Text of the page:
On a Sunday afternoon in late September, an unusual group of people got together in a Point Breeze house. Half of them were Muslims, who, in the midst of Ramadan, talked about their beliefs and practices around the holy period. The other half were Jews, who talked about the meaning and rituals of the recently completed holy days, Rosh Hashana and Yom Kippur.
As the sun set, the Muslims repaired to a side room for evening prayers, while the Jews laid out a meal of Asian, Jewish and American dishes that everyone had brought. Soon all were gathered around the table sampling sweet rice, spicy chicken and noodle dishes, laughing and chatting.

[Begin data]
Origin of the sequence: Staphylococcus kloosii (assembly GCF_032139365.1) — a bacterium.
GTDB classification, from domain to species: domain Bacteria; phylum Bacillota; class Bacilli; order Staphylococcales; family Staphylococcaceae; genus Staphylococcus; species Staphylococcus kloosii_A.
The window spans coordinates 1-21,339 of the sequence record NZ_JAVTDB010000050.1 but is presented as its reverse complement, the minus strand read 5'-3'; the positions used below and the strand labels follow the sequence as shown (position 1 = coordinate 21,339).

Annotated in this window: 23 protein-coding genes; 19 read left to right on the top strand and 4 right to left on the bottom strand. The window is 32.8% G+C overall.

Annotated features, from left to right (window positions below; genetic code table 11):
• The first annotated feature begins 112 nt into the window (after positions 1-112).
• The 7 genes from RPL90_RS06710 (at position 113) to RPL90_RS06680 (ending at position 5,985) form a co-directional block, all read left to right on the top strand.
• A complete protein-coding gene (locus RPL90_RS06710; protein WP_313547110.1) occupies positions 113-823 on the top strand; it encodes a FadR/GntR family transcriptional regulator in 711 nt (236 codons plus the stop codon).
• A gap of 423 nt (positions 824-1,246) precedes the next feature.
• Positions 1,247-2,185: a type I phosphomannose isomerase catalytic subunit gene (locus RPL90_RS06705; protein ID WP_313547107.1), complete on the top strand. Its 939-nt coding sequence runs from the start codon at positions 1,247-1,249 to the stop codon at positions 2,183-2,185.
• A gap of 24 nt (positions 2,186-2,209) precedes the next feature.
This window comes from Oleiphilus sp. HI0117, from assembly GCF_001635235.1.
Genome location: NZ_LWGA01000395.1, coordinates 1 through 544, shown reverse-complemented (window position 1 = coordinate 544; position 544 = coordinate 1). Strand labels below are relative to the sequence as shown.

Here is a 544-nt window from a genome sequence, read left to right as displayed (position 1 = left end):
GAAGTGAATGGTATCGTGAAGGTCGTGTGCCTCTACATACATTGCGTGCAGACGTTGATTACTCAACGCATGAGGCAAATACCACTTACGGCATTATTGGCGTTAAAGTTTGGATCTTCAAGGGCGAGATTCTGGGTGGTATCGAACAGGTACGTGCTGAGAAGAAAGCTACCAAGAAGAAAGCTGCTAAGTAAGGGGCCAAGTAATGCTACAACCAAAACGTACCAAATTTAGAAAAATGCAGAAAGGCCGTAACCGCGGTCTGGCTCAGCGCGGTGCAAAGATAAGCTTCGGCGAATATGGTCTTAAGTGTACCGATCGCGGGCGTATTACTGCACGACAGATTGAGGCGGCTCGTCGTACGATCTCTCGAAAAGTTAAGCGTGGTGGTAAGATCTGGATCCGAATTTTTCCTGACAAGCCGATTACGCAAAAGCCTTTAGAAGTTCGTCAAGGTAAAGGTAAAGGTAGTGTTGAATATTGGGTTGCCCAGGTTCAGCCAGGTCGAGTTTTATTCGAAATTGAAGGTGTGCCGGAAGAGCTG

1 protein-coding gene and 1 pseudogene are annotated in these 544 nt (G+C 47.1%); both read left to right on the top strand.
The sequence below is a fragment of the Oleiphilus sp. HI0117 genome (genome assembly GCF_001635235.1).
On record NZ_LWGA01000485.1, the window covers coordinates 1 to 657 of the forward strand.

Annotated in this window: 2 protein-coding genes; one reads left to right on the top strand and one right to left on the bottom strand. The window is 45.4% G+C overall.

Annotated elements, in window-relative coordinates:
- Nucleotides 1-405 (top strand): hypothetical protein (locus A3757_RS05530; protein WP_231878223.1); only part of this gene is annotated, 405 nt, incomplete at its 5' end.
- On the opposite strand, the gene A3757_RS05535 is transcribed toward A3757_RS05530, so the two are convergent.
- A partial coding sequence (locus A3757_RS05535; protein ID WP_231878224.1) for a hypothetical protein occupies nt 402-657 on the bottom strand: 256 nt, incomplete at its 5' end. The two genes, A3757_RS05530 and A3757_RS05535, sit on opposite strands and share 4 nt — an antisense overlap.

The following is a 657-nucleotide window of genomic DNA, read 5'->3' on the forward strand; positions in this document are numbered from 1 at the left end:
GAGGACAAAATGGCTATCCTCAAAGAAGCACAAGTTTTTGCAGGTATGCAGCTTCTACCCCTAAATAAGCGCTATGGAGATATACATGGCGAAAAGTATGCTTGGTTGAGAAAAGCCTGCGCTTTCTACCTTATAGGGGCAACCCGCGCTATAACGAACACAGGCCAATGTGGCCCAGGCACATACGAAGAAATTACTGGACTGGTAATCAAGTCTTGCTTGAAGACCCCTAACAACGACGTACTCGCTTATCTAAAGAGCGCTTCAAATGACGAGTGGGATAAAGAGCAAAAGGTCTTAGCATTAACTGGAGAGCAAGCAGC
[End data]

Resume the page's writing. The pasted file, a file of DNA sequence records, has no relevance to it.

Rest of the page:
Muslims and Jews elsewhere may be thinking the worst of each other, but this group came together in the wake of the Sept. 11 terrorist attacks, looking for common ground. On Sunday it will celebrate its fifth anniversary.